It would be advisable" the court official said to the security guard, "just to keep the laddie up here for half an hour."
They both looked along the courtroom waiting area at the defendant. He was smoking rapidly. He was also head and shoulders taller than the little group of women clustered round him, like hens preening a cockerel, ducking and soothing and flattering.
The security guard rattled the bunch of keys chained to his belt.
"Trouble downstairs then?"
"Not exactly trouble," the court official said, "but there's a few of the girl's friends and family waiting. Just waiting. Like they do."
The security guard sighed.
"Wish he hadn't got bail. Wish I could just take him back inside. At least I'd know where he was then."
The court official glanced again at the defendant. Good-looking chap, in a flashy, come-and-get-it-girls way. But not reliable-looking; not reliable, at least, where his stepdaughter had been concerned.
"He won't skip."
"I'd still rather have him behind bars."
A young woman went past, a briskly walking, black-clad young woman with reddish-brown hair tied back behind her head with a black ribbon. She was carrying a square black attaché case and she had a black coat over her arm. She nodded to the court official as she passed.
"Night," she said.
The security guard watched her go. He'd been watching her all day in court, Miss Merrion Palmer, counsel for the prosecution, and admiring the Way the tail of her wig sat so precisely above the tail of her natural hair.
"Nice legs," he said.
The court official blew out a little breath and heaved at the slipping shoulders of his black gown.
"Oh," he said, "nice all right."
He glanced along the waiting area to right and left, then said, sotto voce, "Know our judge?"
"Come on" the security guard said, "I'm here half the month, aren't I? Course I know the judge."
The court official leaned closer.
"What's just gone past," he said, his eyes fixed on the glazed door at the end of the waiting area that led to the judges' corridor, "is not just an advocate, any old lady advocate. What's gone past is His Honor's babe."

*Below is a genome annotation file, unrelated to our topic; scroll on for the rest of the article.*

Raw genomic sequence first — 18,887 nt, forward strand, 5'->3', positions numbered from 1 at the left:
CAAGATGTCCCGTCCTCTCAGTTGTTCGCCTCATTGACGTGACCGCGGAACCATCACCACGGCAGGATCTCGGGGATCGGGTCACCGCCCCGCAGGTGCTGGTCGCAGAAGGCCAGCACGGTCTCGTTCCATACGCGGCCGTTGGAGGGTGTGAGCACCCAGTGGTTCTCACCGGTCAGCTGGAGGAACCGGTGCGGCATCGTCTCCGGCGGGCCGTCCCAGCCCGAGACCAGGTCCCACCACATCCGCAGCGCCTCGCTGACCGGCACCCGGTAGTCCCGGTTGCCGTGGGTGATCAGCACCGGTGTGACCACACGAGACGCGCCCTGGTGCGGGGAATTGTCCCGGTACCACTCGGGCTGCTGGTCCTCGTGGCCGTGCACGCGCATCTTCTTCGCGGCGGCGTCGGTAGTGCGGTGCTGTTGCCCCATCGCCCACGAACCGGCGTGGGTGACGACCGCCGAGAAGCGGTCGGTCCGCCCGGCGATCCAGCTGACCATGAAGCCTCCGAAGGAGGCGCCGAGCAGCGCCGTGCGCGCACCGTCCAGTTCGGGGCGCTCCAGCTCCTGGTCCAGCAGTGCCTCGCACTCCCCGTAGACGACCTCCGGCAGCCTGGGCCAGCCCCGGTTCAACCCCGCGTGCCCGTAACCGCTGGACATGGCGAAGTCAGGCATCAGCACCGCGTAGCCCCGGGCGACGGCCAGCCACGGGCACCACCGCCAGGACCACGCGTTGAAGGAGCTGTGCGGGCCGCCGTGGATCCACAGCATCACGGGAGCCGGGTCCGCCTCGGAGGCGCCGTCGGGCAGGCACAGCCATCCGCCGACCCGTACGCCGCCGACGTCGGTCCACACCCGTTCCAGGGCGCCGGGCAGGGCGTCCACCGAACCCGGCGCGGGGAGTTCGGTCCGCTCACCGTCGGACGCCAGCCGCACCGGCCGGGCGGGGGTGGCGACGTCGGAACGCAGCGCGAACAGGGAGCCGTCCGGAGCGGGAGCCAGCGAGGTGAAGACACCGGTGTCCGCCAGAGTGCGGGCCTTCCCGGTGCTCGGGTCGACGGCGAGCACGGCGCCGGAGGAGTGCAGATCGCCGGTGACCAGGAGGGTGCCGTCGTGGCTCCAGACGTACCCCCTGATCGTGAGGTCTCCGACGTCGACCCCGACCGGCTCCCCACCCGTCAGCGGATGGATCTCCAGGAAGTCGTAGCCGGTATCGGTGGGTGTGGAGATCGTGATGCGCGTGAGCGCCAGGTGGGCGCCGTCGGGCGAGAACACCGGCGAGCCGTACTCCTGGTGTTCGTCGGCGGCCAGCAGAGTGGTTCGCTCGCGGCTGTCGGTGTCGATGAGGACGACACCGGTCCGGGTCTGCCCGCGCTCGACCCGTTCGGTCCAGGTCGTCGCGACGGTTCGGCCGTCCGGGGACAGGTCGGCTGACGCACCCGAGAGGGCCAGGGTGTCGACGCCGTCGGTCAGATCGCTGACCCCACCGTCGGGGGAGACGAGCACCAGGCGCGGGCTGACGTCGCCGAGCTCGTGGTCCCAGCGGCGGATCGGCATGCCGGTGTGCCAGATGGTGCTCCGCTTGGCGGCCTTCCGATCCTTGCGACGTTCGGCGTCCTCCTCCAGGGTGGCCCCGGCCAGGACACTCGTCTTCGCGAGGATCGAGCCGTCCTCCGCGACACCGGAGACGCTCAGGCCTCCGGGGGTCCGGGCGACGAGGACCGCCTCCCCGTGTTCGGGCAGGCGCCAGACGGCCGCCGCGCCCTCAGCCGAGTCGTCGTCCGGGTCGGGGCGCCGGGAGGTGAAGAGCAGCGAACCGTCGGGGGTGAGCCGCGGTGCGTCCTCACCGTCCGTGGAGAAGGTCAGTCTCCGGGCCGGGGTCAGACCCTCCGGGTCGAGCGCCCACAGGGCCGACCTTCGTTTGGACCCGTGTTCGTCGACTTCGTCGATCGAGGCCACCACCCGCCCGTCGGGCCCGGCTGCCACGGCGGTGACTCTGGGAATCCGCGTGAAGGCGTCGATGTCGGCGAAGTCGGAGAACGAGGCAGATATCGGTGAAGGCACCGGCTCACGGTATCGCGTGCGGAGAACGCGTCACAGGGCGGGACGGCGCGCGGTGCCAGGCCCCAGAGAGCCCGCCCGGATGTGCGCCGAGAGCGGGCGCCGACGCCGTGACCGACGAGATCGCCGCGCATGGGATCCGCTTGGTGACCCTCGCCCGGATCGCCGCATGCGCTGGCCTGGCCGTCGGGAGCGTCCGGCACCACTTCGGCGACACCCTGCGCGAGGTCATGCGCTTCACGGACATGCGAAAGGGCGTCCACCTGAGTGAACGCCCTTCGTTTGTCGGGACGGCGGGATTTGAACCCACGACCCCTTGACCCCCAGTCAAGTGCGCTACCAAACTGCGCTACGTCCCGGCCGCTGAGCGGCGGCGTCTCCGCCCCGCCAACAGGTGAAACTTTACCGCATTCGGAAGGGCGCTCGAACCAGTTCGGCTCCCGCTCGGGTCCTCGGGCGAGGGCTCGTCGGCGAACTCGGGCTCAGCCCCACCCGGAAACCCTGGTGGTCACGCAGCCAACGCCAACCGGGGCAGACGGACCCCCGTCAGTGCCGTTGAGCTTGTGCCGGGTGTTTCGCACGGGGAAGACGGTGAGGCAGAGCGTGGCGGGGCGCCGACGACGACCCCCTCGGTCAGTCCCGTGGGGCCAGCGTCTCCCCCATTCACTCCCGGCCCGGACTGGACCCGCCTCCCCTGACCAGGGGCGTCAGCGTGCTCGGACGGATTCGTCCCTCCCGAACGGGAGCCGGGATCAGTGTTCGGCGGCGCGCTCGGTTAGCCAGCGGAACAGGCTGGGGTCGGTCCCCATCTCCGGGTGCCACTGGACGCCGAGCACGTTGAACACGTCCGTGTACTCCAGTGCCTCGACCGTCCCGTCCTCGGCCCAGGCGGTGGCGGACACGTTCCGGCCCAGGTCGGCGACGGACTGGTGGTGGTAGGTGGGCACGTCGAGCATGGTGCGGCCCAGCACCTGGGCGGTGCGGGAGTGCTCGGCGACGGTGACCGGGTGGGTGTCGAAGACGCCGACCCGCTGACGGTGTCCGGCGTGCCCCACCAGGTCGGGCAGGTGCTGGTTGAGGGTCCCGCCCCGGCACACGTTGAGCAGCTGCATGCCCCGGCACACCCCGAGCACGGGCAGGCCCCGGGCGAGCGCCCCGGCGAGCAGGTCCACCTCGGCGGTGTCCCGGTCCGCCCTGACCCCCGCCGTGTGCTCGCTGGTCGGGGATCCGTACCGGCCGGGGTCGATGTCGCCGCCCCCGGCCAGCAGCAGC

* * *
Back in his room the other side of the glazed door, Judge Guy Stockdale took off his wig and hung it on its wooden stand. Both wig and stand had belonged to his father, as had the pocket watch in his waistcoat pocket which he carried every day out of a superstitious apprehension that he might make a public fool of himself if he didn't, and the silver pencil with which he made his meticulous notes up there, alone, on the Bench.
He then took off his robe—purple, claret, and black silk and hung it on the plastic hanger from a nationwide dry cleaning chain that seemed to have replaced the heavy, curved wooden one he had brought in especially for the purpose. Then he removed his black coat and put it over the back of a gray vinyl armchair and sat in the chair, leaning his head in his hands and putting the heels of his hands into his eye sockets.
"Would you like me to take off my wig?" he'd asked the girl-child witness over the courtroom's video link at ten-thirty that morning. "Would it be easier for you?"
She'd stared back at him, a clever little foxy face framed in a fake-fur coat collar.
"I don't mind," she'd said. She hadn't seemed daunted. She hadn't seemed daunted by anything, all that day, except, occasionally, by the miserable intensity of remembering what she had felt, what had happened to her. "You suit yourself."
Oddly, he had rather wanted to take his wig off. He didn't usually. Usually, he was so conscious of being an upholder of an office and a representative of justice, rather than Guy Stockdale, aged sixty-two, height six foot one, shoe size ten, no need yet—impressively—for spectacles or false teeth, that he was happy to have his wig and gown remove him from the particular to the impersonal. But today had been different. Today had been different because he had come, without particularly intending to, to a point when he had to implement a choice; he couldn't go on just looking at it and thinking about it and laying it carefully to one side to act upon some other day when the light was clear and courage was high. This knowledge had made him look at the girl on the video link not just as an abused child—there were thirteen charges against her stepfather, six of indecent assault, five of unlawful sexual intercourse, two of rape—but as something of a fellow traveler in a world where things you wanted and needed began to conflict badly with the things you already, acceptably, had.
There was a light knock and the door opened. Penny Moss, a young clerk who had come to work at Stanborough Crown Court as an intern, came in with a file. Guy took his hands away from his face and blinked at her. She took no notice of having found the Resident Judge with his head in his hands. She took no notice, ever, of anything except the immediate matter she had in hand at any given moment. She put the file down on the desk.
"It's Mr. Weaverbrook of the animal sanctuary, Judge."